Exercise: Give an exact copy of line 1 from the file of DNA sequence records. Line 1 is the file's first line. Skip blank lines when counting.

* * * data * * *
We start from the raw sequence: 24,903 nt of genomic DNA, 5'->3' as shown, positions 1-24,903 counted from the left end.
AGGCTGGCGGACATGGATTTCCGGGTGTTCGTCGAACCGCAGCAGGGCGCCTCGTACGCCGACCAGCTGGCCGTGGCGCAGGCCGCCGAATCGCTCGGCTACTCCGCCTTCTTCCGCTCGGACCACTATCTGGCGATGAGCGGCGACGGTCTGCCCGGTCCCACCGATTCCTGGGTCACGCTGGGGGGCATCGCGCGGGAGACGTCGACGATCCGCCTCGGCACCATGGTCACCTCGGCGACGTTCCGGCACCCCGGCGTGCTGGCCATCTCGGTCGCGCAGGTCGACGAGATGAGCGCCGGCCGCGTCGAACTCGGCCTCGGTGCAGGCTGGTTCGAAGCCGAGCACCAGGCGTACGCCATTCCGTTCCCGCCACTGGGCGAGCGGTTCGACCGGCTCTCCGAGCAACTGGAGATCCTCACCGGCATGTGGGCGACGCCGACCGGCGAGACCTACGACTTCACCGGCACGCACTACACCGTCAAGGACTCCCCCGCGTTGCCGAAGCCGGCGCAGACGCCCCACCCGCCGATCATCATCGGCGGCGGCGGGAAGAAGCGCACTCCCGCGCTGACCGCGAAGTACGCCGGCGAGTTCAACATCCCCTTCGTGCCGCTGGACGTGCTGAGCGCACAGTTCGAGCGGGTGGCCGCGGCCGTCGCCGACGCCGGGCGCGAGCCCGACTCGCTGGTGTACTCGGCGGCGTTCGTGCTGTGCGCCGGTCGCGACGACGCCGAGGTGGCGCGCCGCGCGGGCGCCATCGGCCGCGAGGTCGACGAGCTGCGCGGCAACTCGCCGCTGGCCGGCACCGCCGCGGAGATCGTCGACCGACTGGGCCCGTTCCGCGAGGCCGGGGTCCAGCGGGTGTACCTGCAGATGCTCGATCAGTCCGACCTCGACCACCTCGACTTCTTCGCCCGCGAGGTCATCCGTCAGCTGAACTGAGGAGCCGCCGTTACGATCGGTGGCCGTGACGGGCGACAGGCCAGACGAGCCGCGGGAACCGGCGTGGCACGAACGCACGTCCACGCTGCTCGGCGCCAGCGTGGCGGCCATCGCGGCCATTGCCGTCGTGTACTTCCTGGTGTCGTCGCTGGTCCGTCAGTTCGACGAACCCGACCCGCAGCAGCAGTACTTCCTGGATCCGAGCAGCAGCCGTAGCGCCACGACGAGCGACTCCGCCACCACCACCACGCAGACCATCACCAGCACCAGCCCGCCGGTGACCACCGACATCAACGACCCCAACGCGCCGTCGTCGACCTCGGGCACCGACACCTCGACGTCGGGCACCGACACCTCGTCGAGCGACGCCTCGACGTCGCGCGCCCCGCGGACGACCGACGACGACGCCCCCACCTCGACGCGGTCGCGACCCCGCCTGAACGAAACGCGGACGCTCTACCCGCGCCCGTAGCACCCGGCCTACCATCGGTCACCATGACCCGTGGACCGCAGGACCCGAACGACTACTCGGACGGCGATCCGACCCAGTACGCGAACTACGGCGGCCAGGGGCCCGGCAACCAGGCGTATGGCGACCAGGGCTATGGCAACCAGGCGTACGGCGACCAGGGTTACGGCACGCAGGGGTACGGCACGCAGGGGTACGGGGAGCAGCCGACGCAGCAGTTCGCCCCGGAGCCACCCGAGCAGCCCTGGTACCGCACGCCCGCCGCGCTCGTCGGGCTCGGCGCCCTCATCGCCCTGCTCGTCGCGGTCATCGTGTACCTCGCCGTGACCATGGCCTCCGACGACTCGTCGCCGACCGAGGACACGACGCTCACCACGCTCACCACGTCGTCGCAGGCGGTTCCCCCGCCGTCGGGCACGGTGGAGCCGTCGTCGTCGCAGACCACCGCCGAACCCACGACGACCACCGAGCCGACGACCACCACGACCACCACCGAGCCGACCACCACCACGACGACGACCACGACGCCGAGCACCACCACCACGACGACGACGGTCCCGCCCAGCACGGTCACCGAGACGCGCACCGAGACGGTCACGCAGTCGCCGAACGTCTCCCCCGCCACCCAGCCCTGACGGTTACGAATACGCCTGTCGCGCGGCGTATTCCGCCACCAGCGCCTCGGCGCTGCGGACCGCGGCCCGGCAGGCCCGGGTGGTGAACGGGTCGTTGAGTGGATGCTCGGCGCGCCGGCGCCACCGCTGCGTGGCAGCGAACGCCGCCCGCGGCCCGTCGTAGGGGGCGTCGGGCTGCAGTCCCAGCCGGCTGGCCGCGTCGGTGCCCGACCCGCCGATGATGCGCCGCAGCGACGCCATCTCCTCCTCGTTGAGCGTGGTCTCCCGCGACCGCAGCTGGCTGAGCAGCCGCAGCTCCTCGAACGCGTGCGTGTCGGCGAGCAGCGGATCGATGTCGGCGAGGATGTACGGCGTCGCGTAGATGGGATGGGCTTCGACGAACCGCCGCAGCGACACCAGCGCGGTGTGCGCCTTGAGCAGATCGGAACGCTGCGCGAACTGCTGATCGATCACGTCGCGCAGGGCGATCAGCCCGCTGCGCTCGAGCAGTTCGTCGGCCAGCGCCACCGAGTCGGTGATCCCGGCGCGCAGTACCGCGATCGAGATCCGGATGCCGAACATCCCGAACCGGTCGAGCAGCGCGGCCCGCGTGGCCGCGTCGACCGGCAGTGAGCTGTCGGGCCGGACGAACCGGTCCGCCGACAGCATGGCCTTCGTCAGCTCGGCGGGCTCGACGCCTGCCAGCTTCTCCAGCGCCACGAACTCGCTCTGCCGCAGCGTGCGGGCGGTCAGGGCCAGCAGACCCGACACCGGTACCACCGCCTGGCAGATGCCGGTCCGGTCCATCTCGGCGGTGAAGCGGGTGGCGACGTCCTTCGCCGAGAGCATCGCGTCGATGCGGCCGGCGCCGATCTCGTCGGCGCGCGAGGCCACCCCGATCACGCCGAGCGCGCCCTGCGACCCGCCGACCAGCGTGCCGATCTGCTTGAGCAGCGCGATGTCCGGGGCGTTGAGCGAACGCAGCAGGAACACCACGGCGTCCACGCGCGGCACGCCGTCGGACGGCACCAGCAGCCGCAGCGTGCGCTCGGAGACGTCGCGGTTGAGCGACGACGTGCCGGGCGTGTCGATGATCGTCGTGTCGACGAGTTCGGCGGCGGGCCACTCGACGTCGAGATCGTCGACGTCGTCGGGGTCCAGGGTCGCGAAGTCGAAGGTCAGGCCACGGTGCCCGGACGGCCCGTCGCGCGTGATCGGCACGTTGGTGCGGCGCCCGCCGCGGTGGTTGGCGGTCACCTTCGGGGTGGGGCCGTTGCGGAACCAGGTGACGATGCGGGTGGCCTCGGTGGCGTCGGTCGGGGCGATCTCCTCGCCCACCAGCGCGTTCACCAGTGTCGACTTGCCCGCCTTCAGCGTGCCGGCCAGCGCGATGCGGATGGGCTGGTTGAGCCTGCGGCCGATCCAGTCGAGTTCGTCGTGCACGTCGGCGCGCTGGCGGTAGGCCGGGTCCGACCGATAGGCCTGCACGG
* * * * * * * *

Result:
We start from the raw sequence: 24,903 nt of genomic DNA, 5'->3' as shown, positions 1-24,903 counted from the left end.